Type 2 diabetes
There is convincing evidence that higher whole grain intakes decrease the risk of type 2 diabetes. Results from four meta-analyses concluded that daily whole grain intakes of 2 or 3 servings (30-45 g per day) can significantly reduce the incidence of developing type 2 diabetes (20 to 32% lower risk).9 This may be due to the insoluble fibre content of whole grains which delays how fast foods moves from your stomach to your small intestine and decreases the time it takes for glucose to be absorbed in your cells. Both these factors have a positive effect on glucose and insulin responses.
Whole grains seem to be beneficial in maintaining a healthy body weight over time as part of a healthy diet and lifestyle. Whole grains are usually low in fat, but rich in fibre and starchy carbohydrate. Some have also a low glycaemic index (GI), which means they provide a slow release of carbohydrate into the blood. This, together with fibre content, may help to keep you feeling fuller for longer - helping to control appetite.10 There is data to suggest that whole grain consumption can lead to slightly reduced body weight in obese/overweight populations compared to non-whole grain diets.11
What is a daily recommended whole grain intake?
The recommended daily intake of whole grains varies between countries. Most European food-based dietary guidelines recommend that refined cereals should be replaced by whole grains, with no recommendations on the exact recommend daily intake.12 Other European guidelines, such as the Nordic Nutrition Recommendations, recommend having an intake of at least 90 g (dry weight) per day of whole grains (preferably whole grain cereals other than rice).13
Why is whole grain better than white?
Whole grains are more nutritious compared to white, refined grains due to their intact grain kernel – bran, endosperm and germ which provide nutrients like fibre, vitamins, minerals, and antioxidants. This nutritional complexity offers several benefits over refined grains, where the bran and germ are removed during processing.
A 2020 meta-analysis concluded that replacing refined grains with whole grains can improve several risk factors for cardiovascular disease, including total cholesterol, low-density lipoprotein (LDL) cholesterol and haemoglobin A1c (a long-term marker of average blood sugar levels, used to measure diabetes control), although they mentioned that more interventional evidence is needed.14 Other reviews also show that refined grains do not have similar beneficial associations compared with whole grains.13
Can whole grain cause gas or constipation?
While whole grains are highly nutritious and beneficial for digestive health, the high fibre content can make them difficult to digest for some people. This can lead to gas or bloating, especially for people who are not used to a high-fibre diet. Fibre gets fermented in your digestive system which produced gasses and therefore can cause bloating (as a normal response). However, we can retrain our gut to embrace more fibre with a few simple tips:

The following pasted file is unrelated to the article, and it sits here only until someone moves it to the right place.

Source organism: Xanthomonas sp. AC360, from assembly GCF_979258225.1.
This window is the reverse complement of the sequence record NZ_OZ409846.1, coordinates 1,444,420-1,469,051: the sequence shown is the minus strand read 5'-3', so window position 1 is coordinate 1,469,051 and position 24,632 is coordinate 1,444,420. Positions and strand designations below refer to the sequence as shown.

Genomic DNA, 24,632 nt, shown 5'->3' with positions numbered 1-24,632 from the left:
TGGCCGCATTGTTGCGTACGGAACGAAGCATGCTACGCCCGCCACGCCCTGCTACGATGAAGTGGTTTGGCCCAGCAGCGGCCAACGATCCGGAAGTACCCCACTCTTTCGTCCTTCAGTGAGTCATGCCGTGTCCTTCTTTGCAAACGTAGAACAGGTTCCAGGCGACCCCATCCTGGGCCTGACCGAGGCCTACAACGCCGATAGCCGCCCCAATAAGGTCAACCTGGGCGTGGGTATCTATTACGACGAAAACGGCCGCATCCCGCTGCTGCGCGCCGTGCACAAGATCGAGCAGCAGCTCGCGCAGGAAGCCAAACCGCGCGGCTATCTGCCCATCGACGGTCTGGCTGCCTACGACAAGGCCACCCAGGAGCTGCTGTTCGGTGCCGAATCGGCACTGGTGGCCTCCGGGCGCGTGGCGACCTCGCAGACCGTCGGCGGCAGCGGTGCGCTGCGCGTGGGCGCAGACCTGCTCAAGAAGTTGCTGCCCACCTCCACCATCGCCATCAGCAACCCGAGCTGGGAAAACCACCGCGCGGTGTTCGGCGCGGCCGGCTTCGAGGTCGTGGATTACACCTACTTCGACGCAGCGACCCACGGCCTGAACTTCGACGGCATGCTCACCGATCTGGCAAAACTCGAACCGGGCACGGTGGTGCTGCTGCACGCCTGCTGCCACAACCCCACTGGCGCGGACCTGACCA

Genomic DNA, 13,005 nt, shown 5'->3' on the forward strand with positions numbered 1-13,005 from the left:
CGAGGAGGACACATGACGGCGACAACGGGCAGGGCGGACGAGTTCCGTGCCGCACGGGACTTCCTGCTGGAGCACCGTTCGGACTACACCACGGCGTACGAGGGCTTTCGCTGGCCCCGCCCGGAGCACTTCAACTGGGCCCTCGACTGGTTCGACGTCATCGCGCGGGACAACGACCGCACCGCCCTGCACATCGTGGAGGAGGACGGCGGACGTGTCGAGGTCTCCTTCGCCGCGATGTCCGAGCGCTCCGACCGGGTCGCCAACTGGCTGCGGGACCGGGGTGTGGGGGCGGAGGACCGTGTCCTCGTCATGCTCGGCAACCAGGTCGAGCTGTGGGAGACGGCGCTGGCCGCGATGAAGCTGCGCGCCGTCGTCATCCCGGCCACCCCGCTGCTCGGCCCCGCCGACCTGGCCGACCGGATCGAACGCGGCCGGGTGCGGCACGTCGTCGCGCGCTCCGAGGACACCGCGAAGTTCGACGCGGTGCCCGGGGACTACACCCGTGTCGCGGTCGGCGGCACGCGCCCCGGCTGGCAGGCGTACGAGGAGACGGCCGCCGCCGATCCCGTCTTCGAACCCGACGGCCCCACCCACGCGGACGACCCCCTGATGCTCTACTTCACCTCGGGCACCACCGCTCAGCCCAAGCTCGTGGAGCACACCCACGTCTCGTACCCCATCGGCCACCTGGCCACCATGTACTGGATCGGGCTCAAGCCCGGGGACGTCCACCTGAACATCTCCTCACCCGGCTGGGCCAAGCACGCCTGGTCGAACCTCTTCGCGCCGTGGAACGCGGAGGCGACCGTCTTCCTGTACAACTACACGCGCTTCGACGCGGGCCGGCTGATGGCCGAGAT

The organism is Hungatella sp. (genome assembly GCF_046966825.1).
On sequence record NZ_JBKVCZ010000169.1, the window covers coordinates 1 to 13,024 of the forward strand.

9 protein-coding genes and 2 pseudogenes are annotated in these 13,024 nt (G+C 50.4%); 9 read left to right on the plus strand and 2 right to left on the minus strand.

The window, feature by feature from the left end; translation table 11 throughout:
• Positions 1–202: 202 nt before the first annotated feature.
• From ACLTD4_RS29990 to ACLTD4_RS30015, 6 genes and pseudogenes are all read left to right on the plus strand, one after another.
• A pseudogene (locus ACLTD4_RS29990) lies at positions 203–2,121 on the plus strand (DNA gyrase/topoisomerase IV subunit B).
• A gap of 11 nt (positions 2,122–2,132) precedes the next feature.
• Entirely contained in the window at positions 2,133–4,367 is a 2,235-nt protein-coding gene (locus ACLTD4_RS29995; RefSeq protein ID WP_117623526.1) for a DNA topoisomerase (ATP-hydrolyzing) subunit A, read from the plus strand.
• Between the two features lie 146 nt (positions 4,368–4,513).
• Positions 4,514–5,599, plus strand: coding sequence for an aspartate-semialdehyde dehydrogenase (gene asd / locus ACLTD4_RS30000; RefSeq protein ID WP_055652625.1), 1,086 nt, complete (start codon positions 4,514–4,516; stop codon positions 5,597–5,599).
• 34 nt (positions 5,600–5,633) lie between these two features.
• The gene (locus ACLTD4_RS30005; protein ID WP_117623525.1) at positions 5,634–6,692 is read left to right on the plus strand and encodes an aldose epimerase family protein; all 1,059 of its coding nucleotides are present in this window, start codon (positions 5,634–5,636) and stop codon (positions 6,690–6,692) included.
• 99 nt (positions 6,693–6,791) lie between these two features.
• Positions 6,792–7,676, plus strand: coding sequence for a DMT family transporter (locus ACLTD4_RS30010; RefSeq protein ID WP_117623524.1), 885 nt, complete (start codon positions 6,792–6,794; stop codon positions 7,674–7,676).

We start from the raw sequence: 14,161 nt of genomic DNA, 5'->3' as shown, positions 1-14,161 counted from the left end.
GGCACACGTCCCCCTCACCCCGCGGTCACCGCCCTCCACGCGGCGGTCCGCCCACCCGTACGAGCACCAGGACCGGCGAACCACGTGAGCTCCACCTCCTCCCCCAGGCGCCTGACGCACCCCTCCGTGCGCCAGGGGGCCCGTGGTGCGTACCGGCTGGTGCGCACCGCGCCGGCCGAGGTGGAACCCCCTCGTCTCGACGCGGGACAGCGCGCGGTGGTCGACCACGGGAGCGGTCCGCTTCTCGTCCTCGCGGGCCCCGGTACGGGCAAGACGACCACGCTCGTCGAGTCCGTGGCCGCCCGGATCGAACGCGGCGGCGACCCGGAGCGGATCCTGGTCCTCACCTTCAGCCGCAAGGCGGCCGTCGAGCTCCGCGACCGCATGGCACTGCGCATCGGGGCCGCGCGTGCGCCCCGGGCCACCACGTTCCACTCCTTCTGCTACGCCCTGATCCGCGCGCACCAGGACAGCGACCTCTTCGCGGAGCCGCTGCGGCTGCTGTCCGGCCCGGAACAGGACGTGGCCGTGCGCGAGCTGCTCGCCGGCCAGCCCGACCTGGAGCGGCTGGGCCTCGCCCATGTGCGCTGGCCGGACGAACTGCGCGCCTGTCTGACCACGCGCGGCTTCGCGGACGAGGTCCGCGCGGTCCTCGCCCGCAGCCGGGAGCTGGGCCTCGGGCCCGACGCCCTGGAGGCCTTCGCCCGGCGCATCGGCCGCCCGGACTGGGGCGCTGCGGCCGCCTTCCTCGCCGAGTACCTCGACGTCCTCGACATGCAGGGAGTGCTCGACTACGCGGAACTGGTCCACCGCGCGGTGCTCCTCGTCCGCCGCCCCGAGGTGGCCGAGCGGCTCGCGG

- Gradually incorporate fibre-rich foods and distribute intake throughout the day
- Avoid swallowing extra air (e.g., chewing fast)
- Exercise and stay hydrated by drinking water
If you experience persistent or severe digestive issue, consult a healthcare professional (e.g., GP or registered dietitian/nutritionist) for personalised advice.
How to select the whole grain product?
To know whether a product contains whole grain, check the ingredients list on product labels for the words ‘whole’ or ‘wholegrain’ before the name of the cereal, for example ‘whole wheat pasta’ or ‘whole oats’. If whole grains are the first or second ingredient, after water, the food is generally considered whole grain.
Another practical rule when choosing whole grain products (e.g., breads, breakfast cereals, crackers, granola, cereal bars) is to look at the nutrition declaration: for every 10 g of carbohydrate there should be at least one gram of fibre. For example, if a bread has 45 g of carbohydrates per 100 g, it should contain at least 4.5 g of fibre. This 10:1 ratio is approximately equal to the carbohydrate to fibre content of whole wheat flour. Thus, it can broadly estimate if a product is whole grain, although it cannot distinguish between naturally occurring fibre from whole grains versus added fibre alone, which may have less health benefits compared with whole grains. Nevertheless, this ratio is a useful measure to identify healthful whole grain products as foods that met the 10:1 ratio also tended to have less sugar and sodium than those that didn’t. In the same study, products where whole grains were the first ingredient or where ‘whole’ was mentioned before the name of the cereal also tended to contain less sodium, but also more sugar and kcal.15
Foods labelled with the words ‘multi-grain’, ‘stone-ground’, ‘100% wheat’, ‘cracked wheat’, ‘seven-grain’, or ‘bran’ are usually not 100% whole grain products and may not even contain any whole grains. Colour alone is also not a good indicator of a whole grain product. For example, bread can be brown because of molasses or other colouring ingredients.1